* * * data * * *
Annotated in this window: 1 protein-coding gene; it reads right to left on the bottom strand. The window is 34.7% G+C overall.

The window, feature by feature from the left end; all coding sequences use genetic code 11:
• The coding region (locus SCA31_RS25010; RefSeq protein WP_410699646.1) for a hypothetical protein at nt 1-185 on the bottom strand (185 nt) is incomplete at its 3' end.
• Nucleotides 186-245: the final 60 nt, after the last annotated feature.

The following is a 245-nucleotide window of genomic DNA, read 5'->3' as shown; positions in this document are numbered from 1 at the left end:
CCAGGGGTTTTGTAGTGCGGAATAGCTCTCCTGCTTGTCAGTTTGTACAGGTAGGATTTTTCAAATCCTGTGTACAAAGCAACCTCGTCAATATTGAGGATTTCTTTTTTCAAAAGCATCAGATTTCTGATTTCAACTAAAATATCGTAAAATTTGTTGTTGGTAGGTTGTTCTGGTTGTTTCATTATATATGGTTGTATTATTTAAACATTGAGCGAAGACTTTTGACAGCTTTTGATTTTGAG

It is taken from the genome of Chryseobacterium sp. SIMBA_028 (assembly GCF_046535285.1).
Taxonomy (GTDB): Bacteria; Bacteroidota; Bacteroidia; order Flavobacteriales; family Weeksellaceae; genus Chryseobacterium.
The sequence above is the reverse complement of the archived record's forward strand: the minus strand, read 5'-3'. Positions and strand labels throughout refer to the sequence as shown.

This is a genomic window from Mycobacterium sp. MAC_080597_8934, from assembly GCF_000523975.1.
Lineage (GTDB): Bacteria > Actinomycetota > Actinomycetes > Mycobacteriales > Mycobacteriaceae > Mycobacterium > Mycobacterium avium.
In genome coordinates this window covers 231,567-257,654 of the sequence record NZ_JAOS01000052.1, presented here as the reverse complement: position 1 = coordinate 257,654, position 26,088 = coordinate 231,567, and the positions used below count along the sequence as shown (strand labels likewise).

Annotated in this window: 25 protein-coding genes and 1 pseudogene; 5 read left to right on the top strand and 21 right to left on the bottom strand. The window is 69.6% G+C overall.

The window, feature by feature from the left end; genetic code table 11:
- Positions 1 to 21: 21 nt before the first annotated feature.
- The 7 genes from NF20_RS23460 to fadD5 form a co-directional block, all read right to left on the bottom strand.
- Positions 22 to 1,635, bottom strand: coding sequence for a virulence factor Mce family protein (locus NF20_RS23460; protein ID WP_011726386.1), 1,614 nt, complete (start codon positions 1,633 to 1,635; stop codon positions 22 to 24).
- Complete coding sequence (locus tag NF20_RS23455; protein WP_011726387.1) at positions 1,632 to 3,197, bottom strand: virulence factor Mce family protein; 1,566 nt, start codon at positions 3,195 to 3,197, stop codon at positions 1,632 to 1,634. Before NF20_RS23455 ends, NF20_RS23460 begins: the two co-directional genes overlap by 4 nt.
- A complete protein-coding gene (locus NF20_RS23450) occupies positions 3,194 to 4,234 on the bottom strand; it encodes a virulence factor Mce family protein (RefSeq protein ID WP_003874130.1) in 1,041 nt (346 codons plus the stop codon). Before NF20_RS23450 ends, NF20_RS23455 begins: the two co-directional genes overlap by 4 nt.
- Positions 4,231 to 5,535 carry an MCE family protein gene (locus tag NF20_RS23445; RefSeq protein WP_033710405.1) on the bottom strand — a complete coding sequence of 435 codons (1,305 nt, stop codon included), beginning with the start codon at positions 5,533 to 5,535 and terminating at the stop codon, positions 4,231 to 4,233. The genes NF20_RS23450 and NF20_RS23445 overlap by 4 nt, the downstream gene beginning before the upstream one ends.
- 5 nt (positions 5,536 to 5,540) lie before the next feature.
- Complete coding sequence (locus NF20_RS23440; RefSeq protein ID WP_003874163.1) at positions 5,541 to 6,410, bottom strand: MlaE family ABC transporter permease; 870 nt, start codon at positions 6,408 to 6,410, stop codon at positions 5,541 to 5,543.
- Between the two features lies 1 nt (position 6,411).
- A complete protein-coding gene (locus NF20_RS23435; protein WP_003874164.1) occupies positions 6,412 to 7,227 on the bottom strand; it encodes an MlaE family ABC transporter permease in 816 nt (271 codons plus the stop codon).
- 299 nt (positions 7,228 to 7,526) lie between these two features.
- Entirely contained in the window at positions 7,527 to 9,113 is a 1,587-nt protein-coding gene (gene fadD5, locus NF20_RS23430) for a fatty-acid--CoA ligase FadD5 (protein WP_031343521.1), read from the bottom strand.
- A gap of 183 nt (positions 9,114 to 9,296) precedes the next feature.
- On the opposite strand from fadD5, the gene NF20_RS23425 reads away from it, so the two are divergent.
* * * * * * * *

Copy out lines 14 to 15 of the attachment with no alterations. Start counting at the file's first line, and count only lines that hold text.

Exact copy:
The window, feature by feature from the left end; genetic code table 11:
- Positions 1 to 21: 21 nt before the first annotated feature.